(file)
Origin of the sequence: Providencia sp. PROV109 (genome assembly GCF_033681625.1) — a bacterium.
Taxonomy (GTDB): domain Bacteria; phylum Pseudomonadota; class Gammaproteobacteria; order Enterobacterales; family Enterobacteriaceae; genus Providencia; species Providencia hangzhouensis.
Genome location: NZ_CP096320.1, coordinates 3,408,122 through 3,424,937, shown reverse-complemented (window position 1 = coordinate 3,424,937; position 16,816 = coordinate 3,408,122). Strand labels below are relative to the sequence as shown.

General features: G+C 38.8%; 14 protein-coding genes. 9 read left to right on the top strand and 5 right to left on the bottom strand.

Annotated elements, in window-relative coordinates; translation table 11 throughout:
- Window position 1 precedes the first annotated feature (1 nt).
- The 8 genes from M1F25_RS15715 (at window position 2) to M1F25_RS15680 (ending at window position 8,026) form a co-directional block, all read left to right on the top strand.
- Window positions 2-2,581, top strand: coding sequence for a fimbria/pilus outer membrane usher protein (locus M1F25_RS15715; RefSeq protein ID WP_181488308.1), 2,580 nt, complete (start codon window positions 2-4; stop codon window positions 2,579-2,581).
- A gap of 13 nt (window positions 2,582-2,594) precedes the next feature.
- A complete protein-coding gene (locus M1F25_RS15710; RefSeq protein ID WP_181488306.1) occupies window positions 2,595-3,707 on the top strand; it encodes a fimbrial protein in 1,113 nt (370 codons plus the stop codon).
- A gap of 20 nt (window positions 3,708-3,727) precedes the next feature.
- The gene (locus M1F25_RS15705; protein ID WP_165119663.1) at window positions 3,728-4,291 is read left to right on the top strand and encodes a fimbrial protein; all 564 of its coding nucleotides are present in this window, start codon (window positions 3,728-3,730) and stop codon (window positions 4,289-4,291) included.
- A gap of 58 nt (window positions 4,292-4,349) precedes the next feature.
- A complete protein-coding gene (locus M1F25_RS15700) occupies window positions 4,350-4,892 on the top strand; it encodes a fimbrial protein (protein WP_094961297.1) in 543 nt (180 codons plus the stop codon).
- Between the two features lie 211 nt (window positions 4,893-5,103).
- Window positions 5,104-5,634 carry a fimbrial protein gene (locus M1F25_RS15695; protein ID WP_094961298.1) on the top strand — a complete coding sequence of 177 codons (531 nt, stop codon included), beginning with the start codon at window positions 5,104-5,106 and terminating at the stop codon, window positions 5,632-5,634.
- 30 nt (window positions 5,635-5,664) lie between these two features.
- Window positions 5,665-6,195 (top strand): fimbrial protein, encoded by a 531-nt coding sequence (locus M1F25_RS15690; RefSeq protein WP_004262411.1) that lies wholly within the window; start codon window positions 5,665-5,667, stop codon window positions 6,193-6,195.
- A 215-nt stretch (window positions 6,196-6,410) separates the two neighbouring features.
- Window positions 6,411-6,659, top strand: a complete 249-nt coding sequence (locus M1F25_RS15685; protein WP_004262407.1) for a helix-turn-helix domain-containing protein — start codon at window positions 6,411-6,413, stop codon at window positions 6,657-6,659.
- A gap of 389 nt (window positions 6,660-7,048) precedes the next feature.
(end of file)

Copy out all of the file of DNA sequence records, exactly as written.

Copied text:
Origin of the sequence: Providencia sp. PROV109 (genome assembly GCF_033681625.1) — a bacterium.
Taxonomy (GTDB): domain Bacteria; phylum Pseudomonadota; class Gammaproteobacteria; order Enterobacterales; family Enterobacteriaceae; genus Providencia; species Providencia hangzhouensis.
Genome location: NZ_CP096320.1, coordinates 3,408,122 through 3,424,937, shown reverse-complemented (window position 1 = coordinate 3,424,937; position 16,816 = coordinate 3,408,122). Strand labels below are relative to the sequence as shown.

General features: G+C 38.8%; 14 protein-coding genes. 9 read left to right on the top strand and 5 right to left on the bottom strand.

Annotated elements, in window-relative coordinates; translation table 11 throughout:
- Window position 1 precedes the first annotated feature (1 nt).
- The 8 genes from M1F25_RS15715 (at window position 2) to M1F25_RS15680 (ending at window position 8,026) form a co-directional block, all read left to right on the top strand.
- Window positions 2-2,581, top strand: coding sequence for a fimbria/pilus outer membrane usher protein (locus M1F25_RS15715; RefSeq protein ID WP_181488308.1), 2,580 nt, complete (start codon window positions 2-4; stop codon window positions 2,579-2,581).
- A gap of 13 nt (window positions 2,582-2,594) precedes the next feature.
- A complete protein-coding gene (locus M1F25_RS15710; RefSeq protein ID WP_181488306.1) occupies window positions 2,595-3,707 on the top strand; it encodes a fimbrial protein in 1,113 nt (370 codons plus the stop codon).
- A gap of 20 nt (window positions 3,708-3,727) precedes the next feature.
- The gene (locus M1F25_RS15705; protein ID WP_165119663.1) at window positions 3,728-4,291 is read left to right on the top strand and encodes a fimbrial protein; all 564 of its coding nucleotides are present in this window, start codon (window positions 3,728-3,730) and stop codon (window positions 4,289-4,291) included.
- A gap of 58 nt (window positions 4,292-4,349) precedes the next feature.
- A complete protein-coding gene (locus M1F25_RS15700) occupies window positions 4,350-4,892 on the top strand; it encodes a fimbrial protein (protein WP_094961297.1) in 543 nt (180 codons plus the stop codon).
- Between the two features lie 211 nt (window positions 4,893-5,103).
- Window positions 5,104-5,634 carry a fimbrial protein gene (locus M1F25_RS15695; protein ID WP_094961298.1) on the top strand — a complete coding sequence of 177 codons (531 nt, stop codon included), beginning with the start codon at window positions 5,104-5,106 and terminating at the stop codon, window positions 5,632-5,634.
- 30 nt (window positions 5,635-5,664) lie between these two features.
- Window positions 5,665-6,195 (top strand): fimbrial protein, encoded by a 531-nt coding sequence (locus M1F25_RS15690; RefSeq protein WP_004262411.1) that lies wholly within the window; start codon window positions 5,665-5,667, stop codon window positions 6,193-6,195.
- A 215-nt stretch (window positions 6,196-6,410) separates the two neighbouring features.
- Window positions 6,411-6,659, top strand: a complete 249-nt coding sequence (locus M1F25_RS15685; protein WP_004262407.1) for a helix-turn-helix domain-containing protein — start codon at window positions 6,411-6,413, stop codon at window positions 6,657-6,659.
- A gap of 389 nt (window positions 6,660-7,048) precedes the next feature.